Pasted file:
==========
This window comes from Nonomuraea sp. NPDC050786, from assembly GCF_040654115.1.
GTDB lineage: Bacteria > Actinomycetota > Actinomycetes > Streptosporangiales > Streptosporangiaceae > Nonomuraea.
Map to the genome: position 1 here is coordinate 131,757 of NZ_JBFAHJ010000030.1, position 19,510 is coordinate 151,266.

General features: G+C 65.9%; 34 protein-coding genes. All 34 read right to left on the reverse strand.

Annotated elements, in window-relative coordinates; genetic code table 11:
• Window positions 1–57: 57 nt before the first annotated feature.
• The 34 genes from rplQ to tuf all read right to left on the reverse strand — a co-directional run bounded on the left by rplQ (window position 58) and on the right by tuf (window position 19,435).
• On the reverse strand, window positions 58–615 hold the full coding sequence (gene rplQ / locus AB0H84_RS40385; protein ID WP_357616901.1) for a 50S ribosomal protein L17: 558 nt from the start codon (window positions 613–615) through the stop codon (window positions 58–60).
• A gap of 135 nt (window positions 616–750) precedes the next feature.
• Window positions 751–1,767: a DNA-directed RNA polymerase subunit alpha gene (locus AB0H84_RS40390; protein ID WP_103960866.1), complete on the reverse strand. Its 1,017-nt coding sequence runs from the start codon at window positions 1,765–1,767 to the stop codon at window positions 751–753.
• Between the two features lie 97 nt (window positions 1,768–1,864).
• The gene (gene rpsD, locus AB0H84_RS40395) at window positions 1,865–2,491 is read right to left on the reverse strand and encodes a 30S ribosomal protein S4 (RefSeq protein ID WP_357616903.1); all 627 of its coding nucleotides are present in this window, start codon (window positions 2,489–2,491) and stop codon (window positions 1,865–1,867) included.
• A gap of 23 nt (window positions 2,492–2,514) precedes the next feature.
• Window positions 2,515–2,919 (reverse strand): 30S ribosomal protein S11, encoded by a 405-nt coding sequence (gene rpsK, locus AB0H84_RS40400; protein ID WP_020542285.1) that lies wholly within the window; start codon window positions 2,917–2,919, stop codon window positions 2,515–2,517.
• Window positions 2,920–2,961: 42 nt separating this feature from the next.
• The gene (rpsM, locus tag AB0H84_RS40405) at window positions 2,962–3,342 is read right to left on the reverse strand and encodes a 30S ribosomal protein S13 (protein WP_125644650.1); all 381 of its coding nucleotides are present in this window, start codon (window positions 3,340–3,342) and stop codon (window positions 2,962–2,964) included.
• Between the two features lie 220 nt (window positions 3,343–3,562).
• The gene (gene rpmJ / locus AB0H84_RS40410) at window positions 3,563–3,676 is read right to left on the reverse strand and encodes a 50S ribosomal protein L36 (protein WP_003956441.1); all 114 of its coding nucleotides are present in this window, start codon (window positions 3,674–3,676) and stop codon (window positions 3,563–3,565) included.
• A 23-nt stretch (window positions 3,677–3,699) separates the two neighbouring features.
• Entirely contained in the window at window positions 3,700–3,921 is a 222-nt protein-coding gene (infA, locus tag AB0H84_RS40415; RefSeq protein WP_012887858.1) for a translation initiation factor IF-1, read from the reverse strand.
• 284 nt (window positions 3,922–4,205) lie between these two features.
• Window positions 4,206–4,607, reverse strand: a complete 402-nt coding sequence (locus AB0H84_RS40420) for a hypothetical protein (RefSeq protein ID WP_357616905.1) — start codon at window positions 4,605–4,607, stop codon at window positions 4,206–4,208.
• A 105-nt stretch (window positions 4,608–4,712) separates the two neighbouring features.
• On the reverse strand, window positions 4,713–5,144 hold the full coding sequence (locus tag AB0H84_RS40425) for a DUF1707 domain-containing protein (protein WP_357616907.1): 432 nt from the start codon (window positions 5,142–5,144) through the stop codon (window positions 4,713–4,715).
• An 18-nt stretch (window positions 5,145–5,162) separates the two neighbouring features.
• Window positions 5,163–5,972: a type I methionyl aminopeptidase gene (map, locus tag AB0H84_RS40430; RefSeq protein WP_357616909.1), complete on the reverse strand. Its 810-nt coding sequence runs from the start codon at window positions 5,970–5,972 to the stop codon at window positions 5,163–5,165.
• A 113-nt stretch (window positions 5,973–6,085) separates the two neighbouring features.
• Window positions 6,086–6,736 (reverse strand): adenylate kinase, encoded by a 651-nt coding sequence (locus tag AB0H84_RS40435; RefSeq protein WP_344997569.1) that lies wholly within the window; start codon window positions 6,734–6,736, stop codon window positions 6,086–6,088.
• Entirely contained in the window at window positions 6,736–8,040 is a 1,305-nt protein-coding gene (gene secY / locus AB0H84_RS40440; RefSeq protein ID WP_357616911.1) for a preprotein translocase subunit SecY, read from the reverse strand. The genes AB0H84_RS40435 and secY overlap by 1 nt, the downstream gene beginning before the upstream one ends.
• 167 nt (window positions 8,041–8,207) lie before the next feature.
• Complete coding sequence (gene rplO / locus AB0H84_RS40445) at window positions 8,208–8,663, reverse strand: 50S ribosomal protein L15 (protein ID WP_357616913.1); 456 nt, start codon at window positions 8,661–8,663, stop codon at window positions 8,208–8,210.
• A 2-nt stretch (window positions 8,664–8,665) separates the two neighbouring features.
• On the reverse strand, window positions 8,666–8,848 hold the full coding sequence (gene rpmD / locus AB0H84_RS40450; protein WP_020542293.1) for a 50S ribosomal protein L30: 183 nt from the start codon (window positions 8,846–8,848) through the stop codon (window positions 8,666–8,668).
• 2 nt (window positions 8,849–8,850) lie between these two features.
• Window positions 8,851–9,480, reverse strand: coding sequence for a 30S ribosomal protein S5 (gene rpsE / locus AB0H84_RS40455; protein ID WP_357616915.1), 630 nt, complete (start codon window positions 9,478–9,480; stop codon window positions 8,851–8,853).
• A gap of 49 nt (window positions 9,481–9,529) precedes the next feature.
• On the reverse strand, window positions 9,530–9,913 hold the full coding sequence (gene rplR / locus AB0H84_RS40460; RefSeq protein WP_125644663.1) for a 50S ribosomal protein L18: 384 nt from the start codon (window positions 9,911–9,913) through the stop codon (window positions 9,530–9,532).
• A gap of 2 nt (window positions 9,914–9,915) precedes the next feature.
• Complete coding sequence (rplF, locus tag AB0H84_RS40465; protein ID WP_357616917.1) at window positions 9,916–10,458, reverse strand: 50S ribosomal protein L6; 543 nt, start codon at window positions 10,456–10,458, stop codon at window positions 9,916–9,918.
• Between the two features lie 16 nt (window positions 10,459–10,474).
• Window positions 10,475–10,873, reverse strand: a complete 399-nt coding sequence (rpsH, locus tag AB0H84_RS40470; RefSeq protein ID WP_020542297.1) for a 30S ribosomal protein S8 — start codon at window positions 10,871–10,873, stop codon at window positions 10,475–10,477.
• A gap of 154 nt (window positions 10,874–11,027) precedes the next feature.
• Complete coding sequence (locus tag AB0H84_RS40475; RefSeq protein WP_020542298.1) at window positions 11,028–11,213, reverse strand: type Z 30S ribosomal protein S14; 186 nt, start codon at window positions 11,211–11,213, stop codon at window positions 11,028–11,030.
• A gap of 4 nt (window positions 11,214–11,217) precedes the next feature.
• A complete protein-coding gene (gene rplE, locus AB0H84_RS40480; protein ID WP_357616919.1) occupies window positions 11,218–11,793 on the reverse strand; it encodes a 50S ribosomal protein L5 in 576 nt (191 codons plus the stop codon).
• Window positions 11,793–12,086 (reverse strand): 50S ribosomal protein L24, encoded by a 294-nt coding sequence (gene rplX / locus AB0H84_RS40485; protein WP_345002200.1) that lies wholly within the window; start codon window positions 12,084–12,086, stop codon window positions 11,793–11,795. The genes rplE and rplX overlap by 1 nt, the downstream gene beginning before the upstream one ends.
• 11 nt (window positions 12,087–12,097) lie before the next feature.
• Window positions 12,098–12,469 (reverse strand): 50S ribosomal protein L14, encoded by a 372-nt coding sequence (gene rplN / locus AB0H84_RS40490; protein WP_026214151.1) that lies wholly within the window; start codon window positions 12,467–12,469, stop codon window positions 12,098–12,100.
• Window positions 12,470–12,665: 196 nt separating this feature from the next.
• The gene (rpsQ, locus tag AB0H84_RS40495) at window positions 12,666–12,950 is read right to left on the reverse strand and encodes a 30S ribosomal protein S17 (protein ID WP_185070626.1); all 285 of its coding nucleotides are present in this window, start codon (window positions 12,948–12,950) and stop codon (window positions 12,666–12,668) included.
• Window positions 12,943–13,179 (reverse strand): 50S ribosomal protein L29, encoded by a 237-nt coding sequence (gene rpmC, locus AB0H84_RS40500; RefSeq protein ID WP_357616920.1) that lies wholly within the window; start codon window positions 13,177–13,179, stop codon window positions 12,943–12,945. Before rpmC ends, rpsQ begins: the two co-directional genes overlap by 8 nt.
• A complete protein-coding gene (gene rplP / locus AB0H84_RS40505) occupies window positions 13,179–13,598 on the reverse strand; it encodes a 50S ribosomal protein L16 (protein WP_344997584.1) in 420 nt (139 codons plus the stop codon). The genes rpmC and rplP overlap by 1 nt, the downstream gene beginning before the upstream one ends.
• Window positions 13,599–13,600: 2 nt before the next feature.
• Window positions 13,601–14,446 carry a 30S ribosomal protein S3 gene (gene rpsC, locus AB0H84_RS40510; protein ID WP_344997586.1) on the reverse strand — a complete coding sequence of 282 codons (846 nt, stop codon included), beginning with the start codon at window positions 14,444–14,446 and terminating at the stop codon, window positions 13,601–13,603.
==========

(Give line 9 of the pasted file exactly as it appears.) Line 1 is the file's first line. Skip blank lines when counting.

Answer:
• A gap of 135 nt (window positions 616–750) precedes the next feature.